He gets extra points for running down his neighborhood street in a suit. This clip was prominently featured in the ad campaign for the film, so it was something of a disappointment when we learned that he’s just running to catch his wife, who is for some reason upset to learn that they are in danger because her dumb husband took a job representing the mob for a crooked Memphis law firm. So basically, this running results from feelings.
We included it anyway.
Sure, we don’t get to know the individual characters very well, but we do get familiar with the archetype: anonymous jogger in some unidentifiable park (rarely Central Park, strangely enough) is out getting some exercise on a brisk spring day, unaware that they are going to encounter a dead body when they either stop to tie their shoe or when they do that really dated thing when they stop and take their pulse. New York City joggers in Law & Order are like the bloodhounds of Manhattan.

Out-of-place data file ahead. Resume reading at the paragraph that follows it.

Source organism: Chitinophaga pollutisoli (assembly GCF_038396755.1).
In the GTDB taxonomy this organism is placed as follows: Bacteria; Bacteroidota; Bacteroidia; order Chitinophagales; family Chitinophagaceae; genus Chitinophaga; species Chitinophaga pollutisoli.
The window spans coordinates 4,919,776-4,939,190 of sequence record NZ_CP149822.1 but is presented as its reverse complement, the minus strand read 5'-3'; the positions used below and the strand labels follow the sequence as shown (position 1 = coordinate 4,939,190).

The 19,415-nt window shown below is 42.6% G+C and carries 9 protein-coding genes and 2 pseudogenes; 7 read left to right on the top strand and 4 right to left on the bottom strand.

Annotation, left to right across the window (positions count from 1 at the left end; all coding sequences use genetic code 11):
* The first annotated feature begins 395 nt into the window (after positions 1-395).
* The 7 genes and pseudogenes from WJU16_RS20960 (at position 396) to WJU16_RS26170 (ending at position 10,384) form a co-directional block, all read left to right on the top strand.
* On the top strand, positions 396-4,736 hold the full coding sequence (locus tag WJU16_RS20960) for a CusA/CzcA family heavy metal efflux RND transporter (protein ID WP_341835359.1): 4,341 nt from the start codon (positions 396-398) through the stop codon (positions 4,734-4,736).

This is the one film on this list that is actually about running. Despite the inherent lack of drama in running (over the course of the film; in small doses, it’s fine), this film’s portrayal of anti-semitism and two men who inspire each other to perform better resonated with critics and audiences in 1981, when it won a whole grip of Oscars, including Best Picture, Best Screenplay, and Best Score.
Also, it inspired a whole generation of goofy folks to sing the film’s theme while running on the beach. Yay!